AAS Publishing News: An Interview with the AAS Journals Data Editors

What happens when you submit a scientific manuscript to AAS journals? While most folks are familiar with the peer review process, fewer people know about some of the additional reviews and work occurring behind the scenes at our journals. Here, we sit down to find out more about Dr. Greg Schwarz and Dr. Gus Muench, our two AAS Journals Data Editors.

A Critical Role

What, exactly, is a data editor? Ultimately, Greg says, “we’re in the happiness business.” Our two data editors aim to identify elements of authors’ manuscripts that involve data and help the authors to make those data accessible, attractive, long-lived, and useful to other scientists. Accessible data ultimately supports the American Astronomical Society’s underlying goal to enhance and share humanity’s scientific understanding of the universe.

Plot showing manuscripts per year in which data products are processed, broken down by different data types.

Each year, our data editors process many hundreds of manuscripts containing machine-readable tables (red), videos (green), figure sets (purple), data behind the figures (cyan), interactive figures (orange), and other data products like data DOIs (blue). [AAS Journals]

Practically, this means that between the two of them, Greg and Gus currently process about 2,200 data products in over 1,000 articles each year. These products include things like tabular data, animations, complex online figures, and links to external repositories.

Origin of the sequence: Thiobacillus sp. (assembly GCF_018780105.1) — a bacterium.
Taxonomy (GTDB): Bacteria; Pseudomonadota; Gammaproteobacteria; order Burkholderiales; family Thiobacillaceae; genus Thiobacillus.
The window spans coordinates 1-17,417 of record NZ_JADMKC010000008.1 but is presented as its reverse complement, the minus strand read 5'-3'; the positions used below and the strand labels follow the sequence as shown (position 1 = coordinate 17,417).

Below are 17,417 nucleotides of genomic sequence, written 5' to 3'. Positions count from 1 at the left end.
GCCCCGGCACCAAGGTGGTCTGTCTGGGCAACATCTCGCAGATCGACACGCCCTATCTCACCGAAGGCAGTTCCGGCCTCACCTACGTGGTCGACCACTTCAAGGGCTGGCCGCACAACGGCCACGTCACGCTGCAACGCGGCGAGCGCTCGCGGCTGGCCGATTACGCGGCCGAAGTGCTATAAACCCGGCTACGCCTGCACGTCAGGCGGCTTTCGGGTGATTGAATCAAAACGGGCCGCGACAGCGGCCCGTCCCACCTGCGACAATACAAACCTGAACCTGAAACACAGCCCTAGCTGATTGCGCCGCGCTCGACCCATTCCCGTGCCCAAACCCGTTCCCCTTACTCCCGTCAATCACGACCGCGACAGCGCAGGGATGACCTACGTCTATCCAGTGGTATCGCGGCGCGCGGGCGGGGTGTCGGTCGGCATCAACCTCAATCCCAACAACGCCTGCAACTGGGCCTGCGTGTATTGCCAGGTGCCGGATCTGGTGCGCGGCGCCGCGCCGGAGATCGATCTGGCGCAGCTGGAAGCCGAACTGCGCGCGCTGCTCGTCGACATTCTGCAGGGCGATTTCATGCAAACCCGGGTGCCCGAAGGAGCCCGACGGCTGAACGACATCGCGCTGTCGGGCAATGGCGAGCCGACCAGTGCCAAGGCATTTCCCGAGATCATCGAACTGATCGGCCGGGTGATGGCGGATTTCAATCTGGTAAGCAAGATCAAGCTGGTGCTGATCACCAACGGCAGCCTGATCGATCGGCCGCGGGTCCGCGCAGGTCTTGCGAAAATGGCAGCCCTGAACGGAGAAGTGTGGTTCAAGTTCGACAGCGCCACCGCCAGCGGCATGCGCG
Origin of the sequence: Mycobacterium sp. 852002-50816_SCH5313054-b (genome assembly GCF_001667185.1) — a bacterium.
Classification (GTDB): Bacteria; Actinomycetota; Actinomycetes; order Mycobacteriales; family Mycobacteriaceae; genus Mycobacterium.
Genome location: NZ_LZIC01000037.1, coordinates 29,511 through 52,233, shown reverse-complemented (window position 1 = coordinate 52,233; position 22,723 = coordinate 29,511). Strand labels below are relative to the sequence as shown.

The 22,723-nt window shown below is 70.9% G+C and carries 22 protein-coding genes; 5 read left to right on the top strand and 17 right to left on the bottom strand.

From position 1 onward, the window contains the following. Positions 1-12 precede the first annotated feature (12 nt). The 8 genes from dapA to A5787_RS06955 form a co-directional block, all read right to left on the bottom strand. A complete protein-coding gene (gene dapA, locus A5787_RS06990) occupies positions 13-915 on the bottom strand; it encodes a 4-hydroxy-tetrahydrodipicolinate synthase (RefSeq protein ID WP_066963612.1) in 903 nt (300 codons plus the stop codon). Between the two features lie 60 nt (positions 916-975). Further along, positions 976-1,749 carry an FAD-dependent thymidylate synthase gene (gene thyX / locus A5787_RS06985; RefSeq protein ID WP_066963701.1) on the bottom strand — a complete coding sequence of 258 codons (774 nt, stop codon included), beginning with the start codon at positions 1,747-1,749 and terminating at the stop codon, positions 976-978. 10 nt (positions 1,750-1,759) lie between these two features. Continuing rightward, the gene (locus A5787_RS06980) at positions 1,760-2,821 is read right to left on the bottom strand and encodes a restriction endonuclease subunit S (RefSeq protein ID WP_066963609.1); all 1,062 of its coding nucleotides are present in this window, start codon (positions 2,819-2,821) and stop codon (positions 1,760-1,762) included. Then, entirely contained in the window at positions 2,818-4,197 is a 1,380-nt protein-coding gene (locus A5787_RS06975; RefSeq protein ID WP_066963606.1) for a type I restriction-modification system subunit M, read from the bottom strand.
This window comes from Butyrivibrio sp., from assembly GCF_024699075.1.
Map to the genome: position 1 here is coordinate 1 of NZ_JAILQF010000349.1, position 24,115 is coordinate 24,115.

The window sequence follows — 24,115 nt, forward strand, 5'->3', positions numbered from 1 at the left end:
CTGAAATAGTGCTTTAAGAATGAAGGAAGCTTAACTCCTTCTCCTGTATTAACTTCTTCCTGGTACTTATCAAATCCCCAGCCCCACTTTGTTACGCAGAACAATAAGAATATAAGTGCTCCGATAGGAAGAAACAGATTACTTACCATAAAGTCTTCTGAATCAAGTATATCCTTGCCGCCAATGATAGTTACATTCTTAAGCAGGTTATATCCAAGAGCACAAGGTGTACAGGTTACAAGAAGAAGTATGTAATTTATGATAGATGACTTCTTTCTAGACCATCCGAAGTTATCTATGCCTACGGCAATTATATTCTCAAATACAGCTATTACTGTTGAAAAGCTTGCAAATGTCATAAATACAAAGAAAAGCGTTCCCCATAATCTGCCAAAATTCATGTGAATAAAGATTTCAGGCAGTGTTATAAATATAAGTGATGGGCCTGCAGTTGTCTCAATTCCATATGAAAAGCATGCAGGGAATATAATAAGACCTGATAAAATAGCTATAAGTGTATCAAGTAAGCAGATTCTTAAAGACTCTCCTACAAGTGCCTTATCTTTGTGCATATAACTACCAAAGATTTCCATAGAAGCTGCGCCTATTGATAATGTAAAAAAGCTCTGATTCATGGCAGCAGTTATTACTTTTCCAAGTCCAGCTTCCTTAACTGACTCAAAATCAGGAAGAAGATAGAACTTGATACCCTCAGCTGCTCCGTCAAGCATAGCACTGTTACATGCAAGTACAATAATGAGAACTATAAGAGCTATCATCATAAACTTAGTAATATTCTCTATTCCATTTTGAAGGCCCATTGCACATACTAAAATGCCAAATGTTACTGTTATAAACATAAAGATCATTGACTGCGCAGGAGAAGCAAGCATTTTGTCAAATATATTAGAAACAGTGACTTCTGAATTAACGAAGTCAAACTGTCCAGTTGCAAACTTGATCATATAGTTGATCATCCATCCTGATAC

Our data editors make sure that these products are standardized (e.g., the tables are in a machine-readable format, or software is properly cited), all the important data of the study are captured and available (e.g., if a light curve for a supernova is presented, a reader can easily obtain the data behind the figure), and links work and point to stable and long-lived storage locations for the data.

Gus and Greg also help enhance the way that authors present their data. As technology evolves, the data in scientific articles can be visualized in many more ways than just static images and tables; our data editors assist authors in leveraging animations, figure sets, interactive figures, and more. They also evaluate the accessibility of these products, making sure that figures are colorblind-friendly and captions contain best-practice descriptive language.

In short, by helping authors to tell their stories, Greg and Gus work to improve the publishing experience for authors and readers alike.

Exploring Unique Career Paths

headshot of a bearded man.

AAS Journals Data Editor Greg Schwarz

Greg and Gus are both trained as PhD astronomers. How did they end up in their unusual roles?

AAS journals’ development of a data editor position more than 20 years ago was unprecedented. “There were some very forward-thinking people in the late 90s who got the ball rolling on this,” Greg says.